The lifeboat passed Dubh Artach lighthouse at 1.55am, still some 20 miles south east of the casualty, and heard that Coastguard Rescue Helicopter R100, a Sikorsky S92 from Prestwick, was now on scene and attempting to make contact with the yacht.
As Coxswain MacLellan approached the Skerryvore Reef, he was given a new position for the yacht, five miles north of the reef. This was only three miles south of the Outer Hurricane Rock, a shoal area which given the swell conditions would be treacherous to both the casualty vessel and the lifeboat.
Once on scene the helicopter pilot asked if the Islay lifeboat would take over the rescue as they were running low on fuel. This was agreed and the helicopter left. The helicopter had not attempted to winch the yachtsman due to the difficult conditions.
Taking charge, Coxswain MacLellan assessed it was too dangerous in the prevailing conditions to attempt to manoeuvre alongside the yacht to take the casualty off. Towing the yacht clear of the next set of reefs was the priority. The yacht had a damaged hull and she was heaving unpredictably in a large swell, with the wind peaking at 57 knots.
The lone yachtsman could not speak English and a Russian language translator assisted Stornoway Coastguard with communications. Coxswain MacLellan brought the lifeboat close to the yacht but conditions became more hazardous with the lifeboat pitching and rolling violently and several approaches were abandoned.
The yachtsman took a tow rope from the lifeboat and eventually secured it to the stern of his yacht, which was not ideal, for a tow with both boats perilously close to shallower water near Tiree. Coxswain MacLellan judged that towing the yacht slowly stern first in a westerly direction, whilst risky and far from ideal, was justified in order to clear the Outer Hurricane Rock overfalls which were now only 150 yards away.
The tow came adrift but by now the yacht had cleared the overfalls. The yachtsman attached another tow rope from the lifeboat to the yacht’s bow but after a few minutes that tow came adrift.
After discussions with the coastguard it was agreed that as the vessel was now drifting into open water, the lifeboat would standby the yacht until daylight and the coastguard would ask for help from any passing merchant ship to provide shelter from severe gale force winds. Such a lee would assist a revised plan of action to rescue the yachtsman from his vessel if he decided to abandon it.
The pipe laying 194.5 metre long vessel Deep Energy arrived at 11.30am and as it manoeuvred alongside the yacht at midday, the coastguard helicopter R100 arrived along with the RNLI Barra Island lifeboat.
It was too dangerous for the helicopter to attempt to winch the yachtsman from his boat. The yachtsman managed to get onto Deep Energy’s pilot ladder and board the ship where he was winched off by the helicopter.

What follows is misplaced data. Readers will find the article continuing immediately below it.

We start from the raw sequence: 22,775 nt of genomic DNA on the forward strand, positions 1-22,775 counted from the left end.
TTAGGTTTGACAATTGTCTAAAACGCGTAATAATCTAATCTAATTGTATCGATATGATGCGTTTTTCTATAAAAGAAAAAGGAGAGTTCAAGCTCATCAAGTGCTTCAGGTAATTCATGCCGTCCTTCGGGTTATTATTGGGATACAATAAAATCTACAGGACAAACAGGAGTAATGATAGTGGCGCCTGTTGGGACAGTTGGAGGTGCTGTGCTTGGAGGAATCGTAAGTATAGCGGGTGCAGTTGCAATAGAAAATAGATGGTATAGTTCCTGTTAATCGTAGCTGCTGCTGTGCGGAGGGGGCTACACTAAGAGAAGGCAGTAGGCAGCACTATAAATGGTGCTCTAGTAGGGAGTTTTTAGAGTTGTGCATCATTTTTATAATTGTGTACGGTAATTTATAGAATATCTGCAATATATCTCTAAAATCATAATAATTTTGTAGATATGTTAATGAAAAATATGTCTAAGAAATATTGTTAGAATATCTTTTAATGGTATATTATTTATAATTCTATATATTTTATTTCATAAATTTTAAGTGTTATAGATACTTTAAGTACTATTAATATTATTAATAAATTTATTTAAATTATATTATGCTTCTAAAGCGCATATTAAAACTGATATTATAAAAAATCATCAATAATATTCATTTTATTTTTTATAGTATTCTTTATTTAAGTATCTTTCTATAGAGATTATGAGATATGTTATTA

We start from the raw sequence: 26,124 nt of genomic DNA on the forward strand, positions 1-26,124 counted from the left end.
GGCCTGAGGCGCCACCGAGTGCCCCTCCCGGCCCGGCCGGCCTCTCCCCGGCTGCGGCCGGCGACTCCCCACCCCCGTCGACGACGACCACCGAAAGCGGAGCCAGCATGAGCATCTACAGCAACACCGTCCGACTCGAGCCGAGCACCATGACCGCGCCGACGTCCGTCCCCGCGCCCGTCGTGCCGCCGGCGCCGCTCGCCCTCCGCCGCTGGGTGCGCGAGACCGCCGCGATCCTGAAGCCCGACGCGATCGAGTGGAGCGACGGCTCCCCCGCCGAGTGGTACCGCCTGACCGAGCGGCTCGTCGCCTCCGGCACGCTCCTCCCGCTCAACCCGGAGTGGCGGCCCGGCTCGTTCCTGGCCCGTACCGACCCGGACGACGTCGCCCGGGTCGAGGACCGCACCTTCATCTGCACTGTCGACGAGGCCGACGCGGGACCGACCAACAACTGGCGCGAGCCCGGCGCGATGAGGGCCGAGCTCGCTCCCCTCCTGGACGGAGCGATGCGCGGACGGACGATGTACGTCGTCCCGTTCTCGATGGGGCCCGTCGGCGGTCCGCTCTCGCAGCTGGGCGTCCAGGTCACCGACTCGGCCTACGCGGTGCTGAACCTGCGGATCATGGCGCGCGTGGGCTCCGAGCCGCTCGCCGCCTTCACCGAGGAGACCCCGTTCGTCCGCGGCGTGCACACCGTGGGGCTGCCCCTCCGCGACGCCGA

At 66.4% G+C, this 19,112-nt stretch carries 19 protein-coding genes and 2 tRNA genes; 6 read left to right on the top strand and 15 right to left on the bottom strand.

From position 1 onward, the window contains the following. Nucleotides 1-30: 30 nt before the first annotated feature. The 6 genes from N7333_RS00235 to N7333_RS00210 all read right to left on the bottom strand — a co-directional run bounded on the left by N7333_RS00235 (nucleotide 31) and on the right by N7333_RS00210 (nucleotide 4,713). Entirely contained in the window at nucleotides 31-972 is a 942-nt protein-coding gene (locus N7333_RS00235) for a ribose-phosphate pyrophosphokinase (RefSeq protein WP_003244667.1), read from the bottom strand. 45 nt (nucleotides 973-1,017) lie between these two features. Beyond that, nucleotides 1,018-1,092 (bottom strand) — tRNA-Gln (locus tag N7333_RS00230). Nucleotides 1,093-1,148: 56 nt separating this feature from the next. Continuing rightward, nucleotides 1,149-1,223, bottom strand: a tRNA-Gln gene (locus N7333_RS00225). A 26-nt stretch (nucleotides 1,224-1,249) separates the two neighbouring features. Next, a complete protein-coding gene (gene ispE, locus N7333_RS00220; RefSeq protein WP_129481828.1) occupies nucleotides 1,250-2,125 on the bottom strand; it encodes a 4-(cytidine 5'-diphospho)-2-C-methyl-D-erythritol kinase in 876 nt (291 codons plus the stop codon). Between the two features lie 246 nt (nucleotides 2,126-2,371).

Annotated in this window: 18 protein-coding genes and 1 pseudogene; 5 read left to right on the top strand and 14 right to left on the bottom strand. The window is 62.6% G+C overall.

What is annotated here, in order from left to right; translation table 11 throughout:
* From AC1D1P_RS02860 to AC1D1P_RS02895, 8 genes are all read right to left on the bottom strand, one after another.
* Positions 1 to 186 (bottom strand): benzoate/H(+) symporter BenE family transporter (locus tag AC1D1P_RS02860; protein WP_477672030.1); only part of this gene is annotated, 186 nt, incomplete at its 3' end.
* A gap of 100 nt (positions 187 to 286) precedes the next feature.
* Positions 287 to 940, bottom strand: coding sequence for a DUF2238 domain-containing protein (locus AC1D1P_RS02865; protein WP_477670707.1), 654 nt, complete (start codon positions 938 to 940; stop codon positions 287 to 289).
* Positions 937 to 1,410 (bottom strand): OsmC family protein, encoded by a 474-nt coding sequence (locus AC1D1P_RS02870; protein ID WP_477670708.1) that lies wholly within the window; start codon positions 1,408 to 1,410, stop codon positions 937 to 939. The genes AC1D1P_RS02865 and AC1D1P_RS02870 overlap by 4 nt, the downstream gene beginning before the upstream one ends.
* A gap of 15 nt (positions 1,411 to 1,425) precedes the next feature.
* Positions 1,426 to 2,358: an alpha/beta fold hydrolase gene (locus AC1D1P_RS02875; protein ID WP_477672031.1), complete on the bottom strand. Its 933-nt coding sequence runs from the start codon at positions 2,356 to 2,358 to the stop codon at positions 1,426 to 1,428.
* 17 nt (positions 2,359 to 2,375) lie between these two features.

At 1pm Islay lifeboat was stood down and arrived back at its berth at Port Askaig at 6.20pm, some 18 hours after her initial tasking. The Barra Island lifeboat was asked by Stornoway Coastguard to secure the yacht and take her in tow. However, the coxswain decided there was too much risk associated with such a manoeuvre and the yacht was left to drift.
Summary of awards:
o RNLI Bronze Medal for Gallantry – Coxswain David MacLellan
o Framed letter of thanks from the Chairman – Mechanic David McArthur
o Framed letter of thanks from the Chairman – Navigator Thomas Coope
o Framed letter of thanks from the Chairman – Crew Duncan MacGillivray
o Framed letter of thanks from the Chairman – Crew Peter Thomson
o Framed letter of thanks from the Chairman - Captain Martin Porter, Master of Deep Energy
o Letter of thanks from the Chief Executive – Owners of Deep Energy
o Letter of thanks from the Operations Director – Pilot and Crew of Coastguard helicopter R100
o Letter of thanks from the Operations Director - Gavin Hyne, crew on Deep Energy
Notes to Editor:
o Islay Coxswain David MacLellan joined the RNLI in April 1990. He was awarded the Thanks of the Institution inscribed on Vellum in 2008 in recognition of his leadership and seamanship when the lifeboat saved the fishing vessel Niamh Aine and her crew of seven. That award is one below a Bronze Medal.
o Islay lifeboat station, opened in 1934 at Port Askaig, has had three previous bronze medals and one silver medal awarded by the RNLI. A new lifeboat station building was opened at Port Askaig in 2014.
o This is the eighth bronze medal awarded in Scotland since 2000. Earlier this year the RNLI announced that Lochinver coxswain David MacAskill would receive the bronze medal for a rescue conducted in December 2014.
Photographs: Photographs taken by Clive Booth.
RNLI Media Contacts: For more information please contact Richard Smith, Public Relations Manager for Scotland on 01738 443255 or 07786 668903 or by email at email@example.com. Alternatively, contact RNLI Public Relations on 01202 336789.
Key facts about the RNLI
The RNLI charity saves lives at sea. Its volunteers provide a 24-hour search and rescue service around the United Kingdom and Republic of Ireland coasts. The RNLI operates over 238 lifeboat stations in the UK and Ireland and, in a normal year, more than 240 lifeguard units on beaches around the UK and Channel Islands. The RNLI is independent of Coastguard and government and depends on voluntary donations and legacies to maintain its rescue service. Since the RNLI was founded in 1824, its lifeboat crews and lifeguards have saved over 142,700 lives.